#2
The 13th fret is high, causing the frets behind it to choke out.

Take the guitar to a tech.

EDIT: Actually, it seems like the 14th fret is high. The 14th fret is so out of level that the 13th fret doesn't actually do anything at all. It just plays the same note as the 14th. inspect the 14th fret closely. Does the fret look like its sitting on the fretboard higher than its neighbours? Because if it is, there's your problem. The 14th fret going high on an acoustic guitar is actually pretty common because thats the fret that meets at the body line, where a lot of expansion and contraction of the wood occurs.
Roses are red
Violets are blue
Omae wa mou
Shindeiru



Quote by Axelfox
Reeeeeeeeeeeeeeee
Last edited by T00DEEPBLUE at Jan 10, 2015,
#3
Quote by T00DEEPBLUE
The 13th fret is high, causing the frets behind it to choke out.

Take the guitar to a tech.


Thanks can I somehow fix it myself ?
#4
Quote by big-avery
Thanks can I somehow fix it myself ?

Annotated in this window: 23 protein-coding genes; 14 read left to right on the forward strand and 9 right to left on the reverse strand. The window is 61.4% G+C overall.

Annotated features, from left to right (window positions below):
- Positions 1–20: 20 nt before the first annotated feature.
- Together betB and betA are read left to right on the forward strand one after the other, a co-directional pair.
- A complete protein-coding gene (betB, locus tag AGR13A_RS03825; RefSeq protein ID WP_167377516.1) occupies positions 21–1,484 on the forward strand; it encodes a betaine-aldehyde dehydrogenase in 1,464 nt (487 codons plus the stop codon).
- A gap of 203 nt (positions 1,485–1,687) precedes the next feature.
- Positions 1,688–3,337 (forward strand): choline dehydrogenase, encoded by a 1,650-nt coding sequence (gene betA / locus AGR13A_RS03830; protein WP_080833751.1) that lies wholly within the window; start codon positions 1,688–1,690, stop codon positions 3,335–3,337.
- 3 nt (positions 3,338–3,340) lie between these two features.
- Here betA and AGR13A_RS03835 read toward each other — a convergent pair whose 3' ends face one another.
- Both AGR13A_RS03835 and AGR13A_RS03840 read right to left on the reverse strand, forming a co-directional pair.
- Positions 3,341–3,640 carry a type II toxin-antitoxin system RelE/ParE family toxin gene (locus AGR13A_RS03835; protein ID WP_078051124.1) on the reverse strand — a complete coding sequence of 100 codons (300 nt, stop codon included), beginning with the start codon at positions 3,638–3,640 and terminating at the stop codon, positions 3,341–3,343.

Not really, no. You need special tools dedicated to fret levelling to do the job properly, and even then, levelling frets takes some skill and experience. You risk doing more damage to the guitar otherwise.

This also isn't the right forum to ask this question. You should really ask in the acoustic guitar forum.
Roses are red
Violets are blue
Omae wa mou
Shindeiru



Quote by Axelfox
Reeeeeeeeeeeeeeee
Last edited by T00DEEPBLUE at Jan 10, 2015,
#5
Quote by T00DEEPBLUE
Not really, no. You need special tools dedicated to fret levelling to do the job properly, and even then, levelling frets takes some skill. You risk doing more damage to the guitar otherwise.

This also isn't the right forum to ask this question. You should really ask in the acoustic guitar forum.


Thank you!
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